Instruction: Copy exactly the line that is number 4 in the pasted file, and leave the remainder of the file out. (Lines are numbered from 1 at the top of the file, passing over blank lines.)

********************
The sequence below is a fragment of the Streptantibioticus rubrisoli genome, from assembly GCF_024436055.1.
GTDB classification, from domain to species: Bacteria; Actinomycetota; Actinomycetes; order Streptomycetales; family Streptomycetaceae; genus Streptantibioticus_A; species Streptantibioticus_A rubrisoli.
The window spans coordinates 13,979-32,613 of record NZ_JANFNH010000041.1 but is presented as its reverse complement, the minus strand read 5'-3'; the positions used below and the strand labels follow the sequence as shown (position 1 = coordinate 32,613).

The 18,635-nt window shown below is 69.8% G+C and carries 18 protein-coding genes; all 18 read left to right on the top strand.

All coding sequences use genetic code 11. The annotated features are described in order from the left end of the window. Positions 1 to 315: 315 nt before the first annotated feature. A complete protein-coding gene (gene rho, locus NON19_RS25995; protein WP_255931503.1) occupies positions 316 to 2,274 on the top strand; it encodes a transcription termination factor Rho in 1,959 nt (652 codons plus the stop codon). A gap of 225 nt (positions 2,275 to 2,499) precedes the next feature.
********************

The 18,635-nt window shown below is 69.8% G+C and carries 18 protein-coding genes; all 18 read left to right on the top strand.